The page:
Ken Doherty won the deciding frame on the final black to beat Ali Carter 4-3 and qualify for the final stages of the BetVictor Scottish Open.
Despite turning 52 this month, world number 73 Doherty remains competitive on the pro tour, and his victory over Carter – ranked 51 places higher – puts him through to the televised phase of the tournament in Llandudno in December.
Carter led 2-0 and 3-2, making breaks of 53, 66, 50 and 69. Irishman Doherty made 74 to level at 3-3, then in the decider he came from 67-40 down to clear from the last red and clinch a fine victory.
Women’s World Champion Reanne Evans suffered a 4-2 defeat against Mitchell Mann. From 2-1 down, Evans took the fourth frame and then built a handy lead in the fifth with a break of 44. But Mann fought back to take that frame on the colours before sealing the result in the sixth.
Chang Bingyu top scored with 109 in a 4-1 win over Jimmy White, while Hammad Miah came from 3-2 down to edge out Ashley Carter 4-3.
Chang Bingyu was really excellent against Jimmy White. He’s only 19 and still learning of course but if his safety game improves a bit – not much – he will be a danger to anyone. His potting and positional play were very good yesterday.
Hammad Miah beat Ahsley Carty of course, not Ashely Carter. It really annoys me how often players names are mispelled in recent WST reports. I usually “correct” them … but not this time.
As usual, some matches have been “forgotten”…
Craig Steadman beat Chen Zifan by 4-2. Going by the frames scores it must have been hard-fought.
David Lilley completely outplayed Dean Young: the veteran scored a 102 and a 82 en route to victory, whist young Dean was restricted to 38 points in total. Here is another one who is clearly not ready for the main tour. He hasn’t won a match yet – he played seven – and he has only won 5 frames from the 28 he played. And that, despite the fact that he hasn’t actually faced any top player yet: the highest ranked player he faced was Scott Donaldson, his practice partner. Scott is ranked 35 in the World.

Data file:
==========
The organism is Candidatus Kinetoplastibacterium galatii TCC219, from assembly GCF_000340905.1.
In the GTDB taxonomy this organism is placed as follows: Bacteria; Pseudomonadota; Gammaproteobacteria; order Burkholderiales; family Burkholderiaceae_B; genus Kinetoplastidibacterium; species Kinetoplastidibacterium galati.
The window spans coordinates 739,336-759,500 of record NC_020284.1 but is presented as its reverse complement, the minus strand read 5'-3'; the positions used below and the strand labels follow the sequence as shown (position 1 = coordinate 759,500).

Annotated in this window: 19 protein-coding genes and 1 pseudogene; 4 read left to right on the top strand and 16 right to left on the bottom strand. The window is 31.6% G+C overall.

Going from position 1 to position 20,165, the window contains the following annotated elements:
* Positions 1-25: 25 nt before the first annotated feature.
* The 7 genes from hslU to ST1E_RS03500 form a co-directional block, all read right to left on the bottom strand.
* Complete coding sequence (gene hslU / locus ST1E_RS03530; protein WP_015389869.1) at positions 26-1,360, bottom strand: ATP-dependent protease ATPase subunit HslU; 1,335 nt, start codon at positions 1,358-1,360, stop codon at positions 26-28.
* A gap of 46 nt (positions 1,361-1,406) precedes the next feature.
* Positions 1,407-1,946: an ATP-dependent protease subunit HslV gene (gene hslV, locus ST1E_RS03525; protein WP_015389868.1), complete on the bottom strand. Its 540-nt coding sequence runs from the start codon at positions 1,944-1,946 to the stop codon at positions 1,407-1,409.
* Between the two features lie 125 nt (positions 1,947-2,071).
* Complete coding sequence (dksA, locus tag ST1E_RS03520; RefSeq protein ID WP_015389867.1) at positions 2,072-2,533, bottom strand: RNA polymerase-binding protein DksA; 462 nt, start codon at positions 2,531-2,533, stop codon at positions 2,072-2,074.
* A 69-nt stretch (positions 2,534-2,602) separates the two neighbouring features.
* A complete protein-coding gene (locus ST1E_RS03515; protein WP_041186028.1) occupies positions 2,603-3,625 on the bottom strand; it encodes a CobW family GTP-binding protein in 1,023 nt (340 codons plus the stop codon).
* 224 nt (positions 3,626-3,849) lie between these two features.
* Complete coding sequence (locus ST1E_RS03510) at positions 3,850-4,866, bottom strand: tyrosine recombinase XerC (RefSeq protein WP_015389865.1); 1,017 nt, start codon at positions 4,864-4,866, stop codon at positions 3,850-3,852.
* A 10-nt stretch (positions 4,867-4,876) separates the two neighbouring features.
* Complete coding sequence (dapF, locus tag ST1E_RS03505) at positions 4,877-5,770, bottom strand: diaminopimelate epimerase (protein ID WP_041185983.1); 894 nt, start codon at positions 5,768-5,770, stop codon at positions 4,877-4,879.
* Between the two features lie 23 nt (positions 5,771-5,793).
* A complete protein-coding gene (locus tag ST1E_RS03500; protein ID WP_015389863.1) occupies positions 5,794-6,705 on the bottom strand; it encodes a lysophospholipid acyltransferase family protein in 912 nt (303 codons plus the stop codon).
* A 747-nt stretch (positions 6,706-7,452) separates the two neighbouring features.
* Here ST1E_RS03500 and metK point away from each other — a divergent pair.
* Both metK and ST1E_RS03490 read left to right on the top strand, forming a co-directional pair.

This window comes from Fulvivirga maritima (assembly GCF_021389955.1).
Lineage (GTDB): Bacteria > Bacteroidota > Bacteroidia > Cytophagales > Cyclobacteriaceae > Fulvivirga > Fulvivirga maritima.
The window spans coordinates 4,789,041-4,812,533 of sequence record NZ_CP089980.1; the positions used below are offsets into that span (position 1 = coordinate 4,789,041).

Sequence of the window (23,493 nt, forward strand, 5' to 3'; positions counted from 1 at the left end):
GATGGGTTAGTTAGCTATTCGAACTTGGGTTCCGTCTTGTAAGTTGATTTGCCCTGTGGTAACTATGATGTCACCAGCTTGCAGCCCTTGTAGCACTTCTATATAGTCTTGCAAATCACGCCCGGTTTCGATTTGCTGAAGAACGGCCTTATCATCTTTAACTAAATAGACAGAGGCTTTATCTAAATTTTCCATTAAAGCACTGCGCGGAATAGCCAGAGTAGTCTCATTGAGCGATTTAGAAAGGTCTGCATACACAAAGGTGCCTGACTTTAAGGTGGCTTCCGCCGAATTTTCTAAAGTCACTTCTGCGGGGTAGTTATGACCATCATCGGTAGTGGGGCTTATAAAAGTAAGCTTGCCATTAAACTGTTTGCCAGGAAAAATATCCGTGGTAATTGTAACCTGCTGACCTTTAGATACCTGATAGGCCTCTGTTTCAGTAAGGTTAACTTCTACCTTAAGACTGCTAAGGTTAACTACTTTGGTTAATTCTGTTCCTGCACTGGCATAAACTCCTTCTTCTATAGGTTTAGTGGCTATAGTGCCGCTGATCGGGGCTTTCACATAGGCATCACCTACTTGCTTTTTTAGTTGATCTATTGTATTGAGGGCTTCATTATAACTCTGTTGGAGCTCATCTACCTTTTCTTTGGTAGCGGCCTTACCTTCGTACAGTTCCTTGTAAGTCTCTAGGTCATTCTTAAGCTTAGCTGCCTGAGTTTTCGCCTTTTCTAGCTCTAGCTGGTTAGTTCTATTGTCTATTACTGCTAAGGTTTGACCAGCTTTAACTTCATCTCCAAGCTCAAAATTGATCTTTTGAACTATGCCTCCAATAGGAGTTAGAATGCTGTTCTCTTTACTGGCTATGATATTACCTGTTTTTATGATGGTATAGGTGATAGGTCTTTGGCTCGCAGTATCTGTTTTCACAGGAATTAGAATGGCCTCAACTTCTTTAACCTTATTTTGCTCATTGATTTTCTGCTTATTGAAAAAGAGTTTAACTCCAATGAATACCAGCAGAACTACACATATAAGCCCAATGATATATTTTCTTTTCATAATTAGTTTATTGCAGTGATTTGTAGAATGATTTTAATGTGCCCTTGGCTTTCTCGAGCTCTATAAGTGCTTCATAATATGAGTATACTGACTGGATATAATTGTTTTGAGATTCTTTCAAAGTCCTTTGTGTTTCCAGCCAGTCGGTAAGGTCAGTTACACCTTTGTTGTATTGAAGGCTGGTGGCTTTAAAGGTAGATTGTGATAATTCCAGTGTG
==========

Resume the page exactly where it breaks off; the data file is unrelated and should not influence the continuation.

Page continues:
There is clearly something wrong in the structure of the sport.
Steven Hallworth made four breaks over 50 as he beat Ricky Walden 4-3 in a high quality match in the qualifying round for the BetVictor Scottish Open.
World number 70 Hallworth needs results this season to keep his tour card, and today’s performance against three-time ranking event winner Walden certainly keeps him on track.
Breaks of 66, 52 and 70 gave 25-year-old Hallworth three frames in a row to put him 3-1 ahead. Walden battled back to 3-3 with 121 and 87, and he had first chance in the decider, making 32. But Hallworth’s excellent 73 put him into the final stages in Llandudno in December.
Martin Gould made breaks of 104, 55 and 96 in a 4-2 win over Zhang Jiankang, while Scott Donaldson beat Jak Jones by the same scoreline, his top break 65.
Michael Georgiou made a 125 in a 4-0 thrashing of Farakh Ajaib while Welsh Open champion Jordan Brown saw off Barry Pinches 4-1. Sam Craigie came from 2-1 down to beat Thepchaiya Un-Nooh 4-2 with runs of 78, 54 and 70.
It was a good match indeed between Steven Hallwort and Ricky Walden. In frame 5, Ricky made the only century of the match; it was his 300th competitive century and he became only the 25th player to reach that milestone. Knowing Ricky, who absolutely HATES losing, I doubt that this brought him any kind of solace!
No mention in this WST report of the fact that Chris Wakelin, playing at a swift 20 seconds AST, whitewashed Mark Joyce 🤔? Chris scored heavily as well: he had three breaks over 50: 52, 64, 60. Maybe he was too fast and his win went unoticed by whoever was supposed to write the above report?